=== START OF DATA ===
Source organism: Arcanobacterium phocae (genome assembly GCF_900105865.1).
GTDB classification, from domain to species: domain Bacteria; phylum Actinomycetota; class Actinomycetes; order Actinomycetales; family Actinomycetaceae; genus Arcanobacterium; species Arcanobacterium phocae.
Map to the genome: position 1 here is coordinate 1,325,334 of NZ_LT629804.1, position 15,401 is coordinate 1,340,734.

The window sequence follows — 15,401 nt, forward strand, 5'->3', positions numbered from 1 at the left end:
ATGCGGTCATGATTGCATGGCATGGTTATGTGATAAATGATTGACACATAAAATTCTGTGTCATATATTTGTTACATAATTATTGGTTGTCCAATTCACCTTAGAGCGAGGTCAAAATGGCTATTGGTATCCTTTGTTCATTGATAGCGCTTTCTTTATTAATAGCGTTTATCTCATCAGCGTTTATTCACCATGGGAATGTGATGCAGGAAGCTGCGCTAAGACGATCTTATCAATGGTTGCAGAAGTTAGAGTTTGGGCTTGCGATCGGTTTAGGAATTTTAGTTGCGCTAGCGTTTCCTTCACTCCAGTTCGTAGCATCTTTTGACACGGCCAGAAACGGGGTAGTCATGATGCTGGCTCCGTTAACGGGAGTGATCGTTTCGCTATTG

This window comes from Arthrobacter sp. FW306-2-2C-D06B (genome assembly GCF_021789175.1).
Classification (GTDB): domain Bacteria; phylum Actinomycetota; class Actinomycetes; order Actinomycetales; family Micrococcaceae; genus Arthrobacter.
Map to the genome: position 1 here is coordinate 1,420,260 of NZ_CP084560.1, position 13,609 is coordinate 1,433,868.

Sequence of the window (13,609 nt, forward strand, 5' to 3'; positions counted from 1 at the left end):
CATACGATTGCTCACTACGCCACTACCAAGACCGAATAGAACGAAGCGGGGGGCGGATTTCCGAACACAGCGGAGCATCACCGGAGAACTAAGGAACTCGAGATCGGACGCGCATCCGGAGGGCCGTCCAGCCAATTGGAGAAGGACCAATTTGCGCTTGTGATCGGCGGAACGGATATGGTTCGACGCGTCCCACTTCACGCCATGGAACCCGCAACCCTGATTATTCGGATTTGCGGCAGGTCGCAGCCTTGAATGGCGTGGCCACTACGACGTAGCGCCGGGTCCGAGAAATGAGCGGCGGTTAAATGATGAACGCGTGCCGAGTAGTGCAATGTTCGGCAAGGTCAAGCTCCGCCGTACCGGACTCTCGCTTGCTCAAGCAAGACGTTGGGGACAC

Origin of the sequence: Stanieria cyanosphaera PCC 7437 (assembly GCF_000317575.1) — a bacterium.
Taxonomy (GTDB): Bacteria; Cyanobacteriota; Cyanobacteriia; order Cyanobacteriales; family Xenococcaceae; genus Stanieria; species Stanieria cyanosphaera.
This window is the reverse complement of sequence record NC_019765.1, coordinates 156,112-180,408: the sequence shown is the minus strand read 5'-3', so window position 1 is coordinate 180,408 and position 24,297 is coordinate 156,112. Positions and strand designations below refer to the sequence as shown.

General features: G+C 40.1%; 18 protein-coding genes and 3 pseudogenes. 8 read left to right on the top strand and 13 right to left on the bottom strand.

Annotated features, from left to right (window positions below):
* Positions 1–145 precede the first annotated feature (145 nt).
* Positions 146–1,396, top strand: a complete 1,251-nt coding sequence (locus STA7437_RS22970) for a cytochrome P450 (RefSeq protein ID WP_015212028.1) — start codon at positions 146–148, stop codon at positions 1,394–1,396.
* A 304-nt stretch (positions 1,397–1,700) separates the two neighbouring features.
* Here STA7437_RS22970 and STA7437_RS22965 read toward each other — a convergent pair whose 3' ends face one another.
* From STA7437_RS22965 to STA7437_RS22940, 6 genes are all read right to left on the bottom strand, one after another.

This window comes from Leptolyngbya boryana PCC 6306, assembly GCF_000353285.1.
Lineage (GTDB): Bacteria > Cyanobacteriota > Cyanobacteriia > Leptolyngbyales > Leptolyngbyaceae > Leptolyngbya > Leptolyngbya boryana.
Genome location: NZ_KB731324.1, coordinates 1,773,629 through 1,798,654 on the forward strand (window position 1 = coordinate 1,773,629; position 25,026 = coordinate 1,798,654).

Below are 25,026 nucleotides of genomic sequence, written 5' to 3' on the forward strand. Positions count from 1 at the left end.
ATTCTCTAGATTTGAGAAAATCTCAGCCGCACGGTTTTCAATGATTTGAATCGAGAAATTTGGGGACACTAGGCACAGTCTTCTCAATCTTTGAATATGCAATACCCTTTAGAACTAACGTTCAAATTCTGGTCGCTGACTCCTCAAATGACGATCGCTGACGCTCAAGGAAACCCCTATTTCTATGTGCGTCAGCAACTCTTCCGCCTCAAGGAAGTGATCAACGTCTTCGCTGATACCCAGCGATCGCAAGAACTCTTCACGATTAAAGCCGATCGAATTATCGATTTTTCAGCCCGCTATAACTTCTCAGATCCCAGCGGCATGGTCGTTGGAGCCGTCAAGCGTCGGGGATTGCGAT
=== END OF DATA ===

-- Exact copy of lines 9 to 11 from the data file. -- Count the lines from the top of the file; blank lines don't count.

Sequence of the window (13,609 nt, forward strand, 5' to 3'; positions counted from 1 at the left end):
CATACGATTGCTCACTACGCCACTACCAAGACCGAATAGAACGAAGCGGGGGGCGGATTTCCGAACACAGCGGAGCATCACCGGAGAACTAAGGAACTCGAGATCGGACGCGCATCCGGAGGGCCGTCCAGCCAATTGGAGAAGGACCAATTTGCGCTTGTGATCGGCGGAACGGATATGGTTCGACGCGTCCCACTTCACGCCATGGAACCCGCAACCCTGATTATTCGGATTTGCGGCAGGTCGCAGCCTTGAATGGCGTGGCCACTACGACGTAGCGCCGGGTCCGAGAAATGAGCGGCGGTTAAATGATGAACGCGTGCCGAGTAGTGCAATGTTCGGCAAGGTCAAGCTCCGCCGTACCGGACTCTCGCTTGCTCAAGCAAGACGTTGGGGACAC

Origin of the sequence: Stanieria cyanosphaera PCC 7437 (assembly GCF_000317575.1) — a bacterium.